“Many landholders are sceptical of the benefits of more drought feed being available given the obvious corruption and mismanagement of irrigation water in the Murray-Darling Basin,” said the group. “We require clear signs of who the beneficiaries of this proposal are.

“Professor Peter Cullen once described the Lachlan River as the most overallocated and politically corrupt river system in Australia. We would like the confidence that this is not a further waste of public money and an ill-conceived plan by people ignorant of the big picture complexities of landscape and water management.”

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Upper Lachlan Landcare members also asked how it was possible for early works to begin in 2020 before an environmental impact statement had been lodged with the NSW Department of Planning, Industry and Environment.

“Cart before the horse,” said the group. “Or is this a rubber-stamping process in the political/planning realm now? Community consultation has been light, to say the least, and left until the politicians have had their ‘utopia like’ sod-turning moments.”

Cowra Council has thrown its support behind the project, but also holds concerns about water security, the environmental benefits, how much water will reach the lower parts of the Lachlan River system, flood mapping and requirements for community consultation.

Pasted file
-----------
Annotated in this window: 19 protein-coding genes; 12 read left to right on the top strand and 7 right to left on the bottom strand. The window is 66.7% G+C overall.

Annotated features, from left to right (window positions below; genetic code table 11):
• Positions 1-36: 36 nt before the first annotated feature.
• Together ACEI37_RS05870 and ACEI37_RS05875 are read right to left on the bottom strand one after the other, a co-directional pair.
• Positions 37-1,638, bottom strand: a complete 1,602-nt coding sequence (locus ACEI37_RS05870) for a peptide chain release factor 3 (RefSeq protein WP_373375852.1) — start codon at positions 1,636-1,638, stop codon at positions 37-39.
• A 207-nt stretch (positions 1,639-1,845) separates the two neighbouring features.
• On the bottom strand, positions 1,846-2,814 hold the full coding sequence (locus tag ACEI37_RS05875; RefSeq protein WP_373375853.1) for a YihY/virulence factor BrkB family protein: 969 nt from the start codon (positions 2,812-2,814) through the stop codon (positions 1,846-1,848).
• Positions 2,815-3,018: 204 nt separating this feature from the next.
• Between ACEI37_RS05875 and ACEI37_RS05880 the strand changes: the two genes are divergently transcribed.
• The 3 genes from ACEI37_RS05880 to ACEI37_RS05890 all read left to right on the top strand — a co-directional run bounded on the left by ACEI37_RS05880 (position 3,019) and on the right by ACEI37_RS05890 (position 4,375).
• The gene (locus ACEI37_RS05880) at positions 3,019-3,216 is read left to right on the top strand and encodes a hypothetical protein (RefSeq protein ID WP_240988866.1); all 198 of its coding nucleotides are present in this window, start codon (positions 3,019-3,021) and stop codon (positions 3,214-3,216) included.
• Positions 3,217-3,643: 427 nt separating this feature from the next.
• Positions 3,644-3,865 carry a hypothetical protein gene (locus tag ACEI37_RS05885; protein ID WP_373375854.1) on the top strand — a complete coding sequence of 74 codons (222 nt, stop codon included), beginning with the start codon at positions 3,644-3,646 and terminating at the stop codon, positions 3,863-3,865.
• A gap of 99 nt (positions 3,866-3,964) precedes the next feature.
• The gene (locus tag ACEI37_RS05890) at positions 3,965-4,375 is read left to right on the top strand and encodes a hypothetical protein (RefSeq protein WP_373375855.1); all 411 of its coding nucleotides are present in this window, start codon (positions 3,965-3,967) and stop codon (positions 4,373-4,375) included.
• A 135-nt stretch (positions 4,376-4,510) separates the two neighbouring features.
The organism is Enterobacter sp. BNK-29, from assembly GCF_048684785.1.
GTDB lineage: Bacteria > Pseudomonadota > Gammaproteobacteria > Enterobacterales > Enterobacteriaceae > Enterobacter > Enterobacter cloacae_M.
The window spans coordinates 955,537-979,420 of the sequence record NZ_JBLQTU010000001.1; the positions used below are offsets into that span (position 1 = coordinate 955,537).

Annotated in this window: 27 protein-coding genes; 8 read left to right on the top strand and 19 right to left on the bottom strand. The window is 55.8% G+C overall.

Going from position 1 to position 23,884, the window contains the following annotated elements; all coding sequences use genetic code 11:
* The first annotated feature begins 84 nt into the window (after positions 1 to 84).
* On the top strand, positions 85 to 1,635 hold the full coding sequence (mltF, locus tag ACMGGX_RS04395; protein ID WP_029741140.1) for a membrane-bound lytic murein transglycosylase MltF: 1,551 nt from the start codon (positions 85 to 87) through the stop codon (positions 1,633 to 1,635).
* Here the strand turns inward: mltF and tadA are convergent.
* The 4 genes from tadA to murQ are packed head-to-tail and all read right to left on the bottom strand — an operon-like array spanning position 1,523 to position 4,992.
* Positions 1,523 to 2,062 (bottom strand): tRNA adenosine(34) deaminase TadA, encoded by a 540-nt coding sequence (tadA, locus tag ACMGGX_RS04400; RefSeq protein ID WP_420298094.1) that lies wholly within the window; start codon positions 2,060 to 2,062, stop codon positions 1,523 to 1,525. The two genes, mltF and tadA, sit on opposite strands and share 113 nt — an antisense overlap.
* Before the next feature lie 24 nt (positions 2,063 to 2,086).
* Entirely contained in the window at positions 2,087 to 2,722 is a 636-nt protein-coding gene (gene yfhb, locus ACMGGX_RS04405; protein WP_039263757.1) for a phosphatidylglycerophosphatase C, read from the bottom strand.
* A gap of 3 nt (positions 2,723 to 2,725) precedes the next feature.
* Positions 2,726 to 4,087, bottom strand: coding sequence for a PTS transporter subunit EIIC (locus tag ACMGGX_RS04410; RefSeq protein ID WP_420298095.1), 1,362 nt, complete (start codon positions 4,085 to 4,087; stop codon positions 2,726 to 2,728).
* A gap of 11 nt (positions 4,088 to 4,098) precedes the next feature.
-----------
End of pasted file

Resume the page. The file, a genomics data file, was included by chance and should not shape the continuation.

However, Water NSW maintains the project will go ahead as soon as it receives planning approvals, with full construction slated to begin in October 2021.

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Lou Crawford7:56 pm 17 Mar 21

It’s sad that this project stands to give to some, while it takes from others, including the environment. While addressing siltation, water efficiency and water quality projects would benefit all… every year, not just some years.

Suzan Thompson11:00 am 16 Mar 21

Degrading of topsoil and erosion is an even greater problem when it results in more and more silting problems in the storage area. Where there used to be creeks and streams, there are none.
The amount of stored water availability is being seriously impacted upon by the excess build up of silt. It also contributes to the dirtiness (for want of a better word). When was the last time the Lachlan River water was clean and clear????

This is a one sided piece on the Wyangala Dam wall raising project. The project will have very little effect on the Upper Lachlan so this NSW Farmers branch should not be the main source of information. The vast majority of actual locals, including the residents of Cowra, Forbes and Condobolin,Lake Cargelligo, Hillston and downstream users fully support the wall being raised. A small number of landholders behind the wall will be directly impacted on the few occasions when the dam will actually be full. Their river flats will receive a good soaking and be available for farming practices after the water recedes. They will receive compensation for this use of their land.
The higher wall will capture more water during large rainfall events for use during the drier times.

Are you really suggesting Ruth that landholders above the dam in the proposed inundation zone should put up with a bit of flooding or give up their farms and homes of several generations so that you can have more irrigation water or so downstream towns can continue to grow beyond sustainable limits. Just a little selfish.